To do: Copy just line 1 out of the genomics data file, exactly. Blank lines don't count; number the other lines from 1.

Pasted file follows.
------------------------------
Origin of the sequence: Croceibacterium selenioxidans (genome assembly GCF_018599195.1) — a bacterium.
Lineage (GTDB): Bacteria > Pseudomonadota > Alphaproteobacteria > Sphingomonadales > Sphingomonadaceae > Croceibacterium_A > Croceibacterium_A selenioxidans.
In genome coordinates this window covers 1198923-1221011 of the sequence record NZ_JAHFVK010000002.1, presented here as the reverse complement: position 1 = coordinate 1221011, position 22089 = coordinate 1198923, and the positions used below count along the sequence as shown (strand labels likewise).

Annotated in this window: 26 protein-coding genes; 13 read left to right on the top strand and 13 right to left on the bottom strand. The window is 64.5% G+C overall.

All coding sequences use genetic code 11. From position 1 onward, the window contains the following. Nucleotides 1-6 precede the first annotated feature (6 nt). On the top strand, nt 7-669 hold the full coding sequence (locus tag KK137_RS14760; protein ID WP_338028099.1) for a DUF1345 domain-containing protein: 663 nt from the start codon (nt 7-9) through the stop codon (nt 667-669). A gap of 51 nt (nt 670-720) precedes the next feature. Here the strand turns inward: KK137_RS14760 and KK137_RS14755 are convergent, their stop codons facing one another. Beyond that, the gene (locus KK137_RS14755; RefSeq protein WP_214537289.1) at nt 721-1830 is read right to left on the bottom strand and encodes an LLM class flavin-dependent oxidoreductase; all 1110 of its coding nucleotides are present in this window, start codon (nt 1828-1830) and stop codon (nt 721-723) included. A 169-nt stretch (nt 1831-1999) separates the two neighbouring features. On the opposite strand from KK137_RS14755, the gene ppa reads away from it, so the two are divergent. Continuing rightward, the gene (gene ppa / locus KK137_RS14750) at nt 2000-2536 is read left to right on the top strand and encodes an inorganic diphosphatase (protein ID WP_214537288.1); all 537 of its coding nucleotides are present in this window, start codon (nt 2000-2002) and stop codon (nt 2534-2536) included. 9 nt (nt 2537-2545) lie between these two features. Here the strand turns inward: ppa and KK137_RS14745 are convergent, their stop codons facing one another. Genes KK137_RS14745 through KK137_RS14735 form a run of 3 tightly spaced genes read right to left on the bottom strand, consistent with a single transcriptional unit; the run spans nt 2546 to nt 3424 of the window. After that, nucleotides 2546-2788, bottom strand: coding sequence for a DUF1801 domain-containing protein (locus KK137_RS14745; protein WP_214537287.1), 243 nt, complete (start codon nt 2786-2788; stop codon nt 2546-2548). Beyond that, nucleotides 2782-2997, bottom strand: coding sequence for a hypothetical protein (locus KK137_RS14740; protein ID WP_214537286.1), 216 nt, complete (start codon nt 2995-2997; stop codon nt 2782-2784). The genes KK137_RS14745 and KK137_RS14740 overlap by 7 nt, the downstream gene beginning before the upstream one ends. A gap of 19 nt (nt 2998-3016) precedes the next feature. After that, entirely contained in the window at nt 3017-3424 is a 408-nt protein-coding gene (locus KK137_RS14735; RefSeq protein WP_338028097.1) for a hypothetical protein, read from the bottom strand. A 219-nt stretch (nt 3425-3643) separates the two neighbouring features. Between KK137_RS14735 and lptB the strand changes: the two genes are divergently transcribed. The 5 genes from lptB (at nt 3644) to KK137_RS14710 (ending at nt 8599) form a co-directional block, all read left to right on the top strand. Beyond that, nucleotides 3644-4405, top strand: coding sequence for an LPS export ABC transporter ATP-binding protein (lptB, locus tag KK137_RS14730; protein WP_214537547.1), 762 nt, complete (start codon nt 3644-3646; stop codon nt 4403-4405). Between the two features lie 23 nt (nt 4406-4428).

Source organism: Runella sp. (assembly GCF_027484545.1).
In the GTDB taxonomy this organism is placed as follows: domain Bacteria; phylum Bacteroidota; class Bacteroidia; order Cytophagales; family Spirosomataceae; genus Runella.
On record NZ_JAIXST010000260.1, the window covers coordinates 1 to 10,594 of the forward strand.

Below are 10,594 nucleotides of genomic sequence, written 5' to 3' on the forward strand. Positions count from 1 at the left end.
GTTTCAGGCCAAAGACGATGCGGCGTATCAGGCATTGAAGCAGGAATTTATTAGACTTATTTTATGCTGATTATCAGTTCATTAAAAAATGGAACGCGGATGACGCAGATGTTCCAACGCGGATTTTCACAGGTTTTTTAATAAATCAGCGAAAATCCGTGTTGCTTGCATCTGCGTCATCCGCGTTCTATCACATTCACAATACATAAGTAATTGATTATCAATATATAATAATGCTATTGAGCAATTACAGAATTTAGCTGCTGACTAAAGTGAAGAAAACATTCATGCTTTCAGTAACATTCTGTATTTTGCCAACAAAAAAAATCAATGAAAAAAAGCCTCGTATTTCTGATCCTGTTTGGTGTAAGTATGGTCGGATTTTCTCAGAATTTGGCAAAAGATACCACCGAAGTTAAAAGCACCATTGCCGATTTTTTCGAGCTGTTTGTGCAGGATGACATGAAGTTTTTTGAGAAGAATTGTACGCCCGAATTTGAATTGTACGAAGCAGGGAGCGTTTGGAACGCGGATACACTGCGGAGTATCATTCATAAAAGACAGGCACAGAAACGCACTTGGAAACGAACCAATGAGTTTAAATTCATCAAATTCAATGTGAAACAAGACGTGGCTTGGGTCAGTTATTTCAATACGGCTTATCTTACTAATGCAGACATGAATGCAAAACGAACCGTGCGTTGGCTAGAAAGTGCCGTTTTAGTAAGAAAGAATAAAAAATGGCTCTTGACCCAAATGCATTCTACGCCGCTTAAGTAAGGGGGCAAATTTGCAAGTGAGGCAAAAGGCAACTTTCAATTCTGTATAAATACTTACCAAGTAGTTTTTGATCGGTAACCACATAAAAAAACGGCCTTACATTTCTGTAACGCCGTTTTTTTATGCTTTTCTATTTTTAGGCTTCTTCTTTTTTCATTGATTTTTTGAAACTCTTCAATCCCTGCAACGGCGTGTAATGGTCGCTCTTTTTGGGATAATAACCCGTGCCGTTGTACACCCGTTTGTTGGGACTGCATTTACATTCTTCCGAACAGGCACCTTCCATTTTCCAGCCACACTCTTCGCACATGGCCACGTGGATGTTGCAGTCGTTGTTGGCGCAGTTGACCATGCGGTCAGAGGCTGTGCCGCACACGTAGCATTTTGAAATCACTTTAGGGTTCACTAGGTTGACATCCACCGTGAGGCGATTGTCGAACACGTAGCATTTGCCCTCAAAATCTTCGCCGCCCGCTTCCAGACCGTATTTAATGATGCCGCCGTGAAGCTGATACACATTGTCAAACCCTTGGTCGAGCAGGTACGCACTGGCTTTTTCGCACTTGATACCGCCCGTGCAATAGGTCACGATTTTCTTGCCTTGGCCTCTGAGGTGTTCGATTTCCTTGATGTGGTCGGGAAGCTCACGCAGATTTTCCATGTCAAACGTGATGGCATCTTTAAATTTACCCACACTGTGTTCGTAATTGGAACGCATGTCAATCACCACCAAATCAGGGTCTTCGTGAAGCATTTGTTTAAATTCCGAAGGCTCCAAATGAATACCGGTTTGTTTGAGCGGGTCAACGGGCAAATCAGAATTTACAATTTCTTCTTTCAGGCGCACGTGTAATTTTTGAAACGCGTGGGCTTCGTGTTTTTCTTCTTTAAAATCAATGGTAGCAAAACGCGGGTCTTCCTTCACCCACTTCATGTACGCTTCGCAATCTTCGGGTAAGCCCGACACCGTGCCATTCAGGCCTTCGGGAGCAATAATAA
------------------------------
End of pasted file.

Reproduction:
Origin of the sequence: Croceibacterium selenioxidans (genome assembly GCF_018599195.1) — a bacterium.